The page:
The Borderline Personality Disorder is a personality disorder categorized in part by impulsivity and difficulty with emotional regulation.
According to a series of studies conducted by researchers at the University of Toronto, family members of people with borderline personality disorder (BPD) show similarities in their brains and personalities, and even interpret some facial expressions similarly.
According to these studies, BPD symptoms persist in families beyond those in which the disorder is actually diagnosed. For example, relatives show the same bias toward sad facial expressions, a pattern of weakness and strength in self-regulation skills, and different patterns of brain activation during impulse control.
The investigations were carried out in the Laboratory of Clinical Neurosciences. 103 people with BPD were compared, 73 first-degree biological relatives (parents, siblings and children) and 99 people with no history of psychiatric illness. The participants completed a variety of tests, including interviews, questionnaires, emotion perception tests, problem-solving tasks and brain scans.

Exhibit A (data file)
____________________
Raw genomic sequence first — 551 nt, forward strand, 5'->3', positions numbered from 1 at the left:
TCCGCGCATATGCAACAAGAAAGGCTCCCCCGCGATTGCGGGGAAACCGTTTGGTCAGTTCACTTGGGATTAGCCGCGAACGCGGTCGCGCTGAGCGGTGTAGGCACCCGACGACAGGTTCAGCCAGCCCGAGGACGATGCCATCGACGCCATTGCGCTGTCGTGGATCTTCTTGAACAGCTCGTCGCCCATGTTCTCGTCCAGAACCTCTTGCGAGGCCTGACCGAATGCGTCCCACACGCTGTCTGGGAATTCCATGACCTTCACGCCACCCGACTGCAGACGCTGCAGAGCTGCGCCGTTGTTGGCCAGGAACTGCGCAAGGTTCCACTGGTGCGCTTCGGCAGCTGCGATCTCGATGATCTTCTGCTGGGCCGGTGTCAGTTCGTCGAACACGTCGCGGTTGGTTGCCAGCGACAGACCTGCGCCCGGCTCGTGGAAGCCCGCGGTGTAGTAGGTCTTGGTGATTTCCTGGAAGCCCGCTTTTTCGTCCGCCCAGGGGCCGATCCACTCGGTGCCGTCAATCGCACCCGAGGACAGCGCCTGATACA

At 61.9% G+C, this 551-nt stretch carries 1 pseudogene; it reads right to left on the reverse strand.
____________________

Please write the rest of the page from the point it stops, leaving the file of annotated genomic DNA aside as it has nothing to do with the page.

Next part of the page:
Families of someone with BPD are prone to interpersonal conflict, and she wondered if facial expressions play a role. Several parents said they try not to show emotion when their child with BPD is upset, but often get the response, “Why are you mad at me?”
It’s well-documented that people with BPD interpret facial expressions differently than those without the disorder, but the study found that their relatives do, too. When shown a sad expression, people with BPD and their family members took longer to decipher the emotion, and both were more likely to interpret it as fearful.